Tuesday, June 9, 2009
Bill that would have let some growers forgo workers' comp is shelved.
Published online on Monday, Jun. 08, 2009SACRAMENTO -- Valley Hmong leaders have suffered another setback in their drive to ease workers' compensation rules for small farms.
Southeast Asian groups were hopeful this year after several key union groups agreed to stay neutral on legislation as it moved through the Capitol. But the bill stalled and is likely done for the year after a legislative committee raised budget concerns.
Senate Bill 677, by Sen. Leland Yee, D-San Francisco, would allow growers who make $10,000 or less each year to forgo workers' compensation coverage on certain family members. Valley immigrant advocates say low-income growers can't afford the premiums and are often unaware of regulations until they are fined.
The Teamsters and other influential labor groups agreed to withhold opposition after Yee added several provisions, including a requirement that farmers prove that exempted workers have health insurance.
The United Farm Workers union remained opposed, however, over concerns that the exemption would erode worker protections. Their argument appeared to carry weight with the Senate Appropriations Committee, which recently shelved the bill.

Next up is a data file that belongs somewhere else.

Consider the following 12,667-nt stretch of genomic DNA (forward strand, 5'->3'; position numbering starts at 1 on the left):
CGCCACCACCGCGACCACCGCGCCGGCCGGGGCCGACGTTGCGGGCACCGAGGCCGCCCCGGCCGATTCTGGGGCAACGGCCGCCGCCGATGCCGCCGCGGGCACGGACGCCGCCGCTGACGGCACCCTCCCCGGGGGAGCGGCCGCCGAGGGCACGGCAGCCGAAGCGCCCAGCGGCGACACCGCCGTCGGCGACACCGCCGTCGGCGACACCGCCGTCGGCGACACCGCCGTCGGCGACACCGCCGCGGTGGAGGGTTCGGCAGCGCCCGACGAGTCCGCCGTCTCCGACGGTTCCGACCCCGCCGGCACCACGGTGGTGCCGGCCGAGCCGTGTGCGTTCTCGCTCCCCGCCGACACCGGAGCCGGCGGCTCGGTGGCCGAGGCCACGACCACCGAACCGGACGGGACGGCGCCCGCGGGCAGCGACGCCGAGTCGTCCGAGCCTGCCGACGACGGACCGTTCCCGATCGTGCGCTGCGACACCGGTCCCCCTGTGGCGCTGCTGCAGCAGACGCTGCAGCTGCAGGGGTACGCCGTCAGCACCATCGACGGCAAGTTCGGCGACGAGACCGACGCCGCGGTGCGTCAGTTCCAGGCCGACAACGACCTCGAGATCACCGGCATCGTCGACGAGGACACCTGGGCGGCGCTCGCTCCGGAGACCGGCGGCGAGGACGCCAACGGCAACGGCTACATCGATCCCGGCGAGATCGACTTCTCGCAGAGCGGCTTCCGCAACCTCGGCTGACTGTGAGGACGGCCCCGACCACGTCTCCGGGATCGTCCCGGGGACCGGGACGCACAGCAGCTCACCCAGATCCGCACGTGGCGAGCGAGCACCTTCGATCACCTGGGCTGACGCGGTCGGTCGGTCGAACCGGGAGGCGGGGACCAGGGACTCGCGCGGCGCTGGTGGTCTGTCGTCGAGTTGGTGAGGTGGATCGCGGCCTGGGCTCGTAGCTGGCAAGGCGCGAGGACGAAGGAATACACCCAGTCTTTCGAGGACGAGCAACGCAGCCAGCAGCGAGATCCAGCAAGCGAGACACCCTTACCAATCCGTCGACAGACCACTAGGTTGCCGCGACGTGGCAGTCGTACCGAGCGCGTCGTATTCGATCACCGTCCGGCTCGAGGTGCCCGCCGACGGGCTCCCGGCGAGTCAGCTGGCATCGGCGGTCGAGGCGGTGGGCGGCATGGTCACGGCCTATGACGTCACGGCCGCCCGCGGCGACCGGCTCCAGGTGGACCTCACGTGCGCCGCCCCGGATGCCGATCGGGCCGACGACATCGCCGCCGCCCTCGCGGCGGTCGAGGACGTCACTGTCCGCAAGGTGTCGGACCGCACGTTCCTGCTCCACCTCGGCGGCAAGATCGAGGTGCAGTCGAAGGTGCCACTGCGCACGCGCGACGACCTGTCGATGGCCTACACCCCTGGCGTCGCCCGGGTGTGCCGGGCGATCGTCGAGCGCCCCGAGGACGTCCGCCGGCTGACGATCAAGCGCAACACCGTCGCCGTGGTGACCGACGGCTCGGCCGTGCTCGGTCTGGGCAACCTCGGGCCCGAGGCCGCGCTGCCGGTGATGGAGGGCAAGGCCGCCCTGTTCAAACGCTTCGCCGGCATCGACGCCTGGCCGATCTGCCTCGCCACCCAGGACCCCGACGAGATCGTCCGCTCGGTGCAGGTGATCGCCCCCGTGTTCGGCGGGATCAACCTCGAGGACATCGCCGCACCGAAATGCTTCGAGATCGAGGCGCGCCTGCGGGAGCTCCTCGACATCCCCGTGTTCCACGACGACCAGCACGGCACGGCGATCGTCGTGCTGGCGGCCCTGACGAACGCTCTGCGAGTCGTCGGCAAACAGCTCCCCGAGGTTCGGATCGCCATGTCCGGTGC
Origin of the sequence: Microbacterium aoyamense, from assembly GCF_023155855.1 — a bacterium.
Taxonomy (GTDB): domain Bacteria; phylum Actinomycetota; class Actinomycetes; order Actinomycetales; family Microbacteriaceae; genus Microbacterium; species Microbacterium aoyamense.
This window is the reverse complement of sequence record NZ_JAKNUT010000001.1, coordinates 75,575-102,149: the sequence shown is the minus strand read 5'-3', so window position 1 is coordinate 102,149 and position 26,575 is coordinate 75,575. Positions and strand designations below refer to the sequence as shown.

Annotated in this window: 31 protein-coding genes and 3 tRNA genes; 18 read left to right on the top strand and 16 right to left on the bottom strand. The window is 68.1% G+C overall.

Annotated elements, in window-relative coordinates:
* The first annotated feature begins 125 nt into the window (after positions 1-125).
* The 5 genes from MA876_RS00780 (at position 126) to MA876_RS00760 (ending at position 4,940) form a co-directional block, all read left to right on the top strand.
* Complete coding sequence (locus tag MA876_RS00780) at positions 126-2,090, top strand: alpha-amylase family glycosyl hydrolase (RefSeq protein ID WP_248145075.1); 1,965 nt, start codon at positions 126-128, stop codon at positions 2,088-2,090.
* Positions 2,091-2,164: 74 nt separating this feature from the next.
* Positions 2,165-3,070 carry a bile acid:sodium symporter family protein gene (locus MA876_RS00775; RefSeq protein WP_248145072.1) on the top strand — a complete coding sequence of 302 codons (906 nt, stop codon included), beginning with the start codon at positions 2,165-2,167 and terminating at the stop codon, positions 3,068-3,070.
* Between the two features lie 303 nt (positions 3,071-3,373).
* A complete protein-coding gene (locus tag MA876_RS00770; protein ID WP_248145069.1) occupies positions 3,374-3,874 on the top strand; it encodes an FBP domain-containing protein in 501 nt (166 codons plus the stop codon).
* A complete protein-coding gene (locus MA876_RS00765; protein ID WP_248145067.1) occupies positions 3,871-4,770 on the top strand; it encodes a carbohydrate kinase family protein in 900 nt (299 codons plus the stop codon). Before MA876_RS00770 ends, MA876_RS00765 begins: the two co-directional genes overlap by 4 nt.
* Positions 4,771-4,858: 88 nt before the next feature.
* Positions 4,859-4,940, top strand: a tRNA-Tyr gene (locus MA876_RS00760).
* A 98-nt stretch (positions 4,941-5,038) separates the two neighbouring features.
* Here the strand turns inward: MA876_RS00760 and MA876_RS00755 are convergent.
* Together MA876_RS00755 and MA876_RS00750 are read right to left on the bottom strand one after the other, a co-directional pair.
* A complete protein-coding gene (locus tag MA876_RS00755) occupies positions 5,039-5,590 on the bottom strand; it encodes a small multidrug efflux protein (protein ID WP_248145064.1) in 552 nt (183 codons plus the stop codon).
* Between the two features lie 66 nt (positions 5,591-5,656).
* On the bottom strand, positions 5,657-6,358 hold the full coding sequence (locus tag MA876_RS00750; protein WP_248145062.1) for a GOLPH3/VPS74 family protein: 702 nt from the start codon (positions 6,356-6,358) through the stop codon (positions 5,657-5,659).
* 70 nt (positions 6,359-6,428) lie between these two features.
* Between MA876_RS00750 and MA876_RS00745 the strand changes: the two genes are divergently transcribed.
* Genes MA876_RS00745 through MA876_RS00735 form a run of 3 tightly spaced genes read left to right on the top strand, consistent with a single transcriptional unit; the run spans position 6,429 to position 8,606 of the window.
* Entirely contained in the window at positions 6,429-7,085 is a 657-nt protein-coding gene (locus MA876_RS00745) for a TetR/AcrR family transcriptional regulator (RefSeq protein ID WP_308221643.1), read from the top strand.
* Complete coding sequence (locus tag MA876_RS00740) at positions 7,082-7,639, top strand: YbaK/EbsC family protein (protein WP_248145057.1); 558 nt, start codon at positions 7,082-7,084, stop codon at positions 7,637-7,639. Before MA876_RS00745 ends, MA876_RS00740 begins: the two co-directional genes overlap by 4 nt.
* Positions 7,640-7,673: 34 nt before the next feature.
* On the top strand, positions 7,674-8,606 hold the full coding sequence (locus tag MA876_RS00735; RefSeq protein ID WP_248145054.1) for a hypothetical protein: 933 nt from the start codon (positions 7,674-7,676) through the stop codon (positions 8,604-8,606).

"We thought the bill was flawed in some serious ways," Sen. Christine Kehoe, D-San Diego, who leads the committee, said in an interview Monday. "I get that they don't want to pay workers' comp -- but that's why it's there, so workers are protected in the fields and at the work site."
Also, the committee's analysis stated that if regulators accepted state-subsidized plans as proof of health insurance, that the costs to the programs "would be major and ongoing" as they picked up the tab for workplace injuries.
Yee is not giving up on the bill, but "in all likelihood" it is done for the year, said his spokesman, Adam Keigwin.
This year's attempt was more narrow than bills put forth in previous years. Of the state's 81,000 farms, only 7,000 make less than $10,000 a year and would qualify for the exemption, according to Yee's office. Registration would be capped at 3,000 farms. The exemption would cover any person employed by a parent, child, spouse or registered domestic partner.
While the legislation applies to all low-income farms in the state, it was championed by Fresno-area advocates for Southeast Asian growers.
The move for an exemption gained momentum in 2004 after a multiagency enforcement sweep of Valley growers led to fines of between $14,000 and $25,000 for various violations, including not having workers' compensation insurance. Several Hmong farmers stopped working their small plots for fear of being fined.
Fresno City Council Member Blong Xiong, who supports the bill, said the threat of fines is still a concern in the community.
"You can lose the family farm altogether," he said. "And then they go back to full-fledged [state social] assistance. We pay for it one way or the other."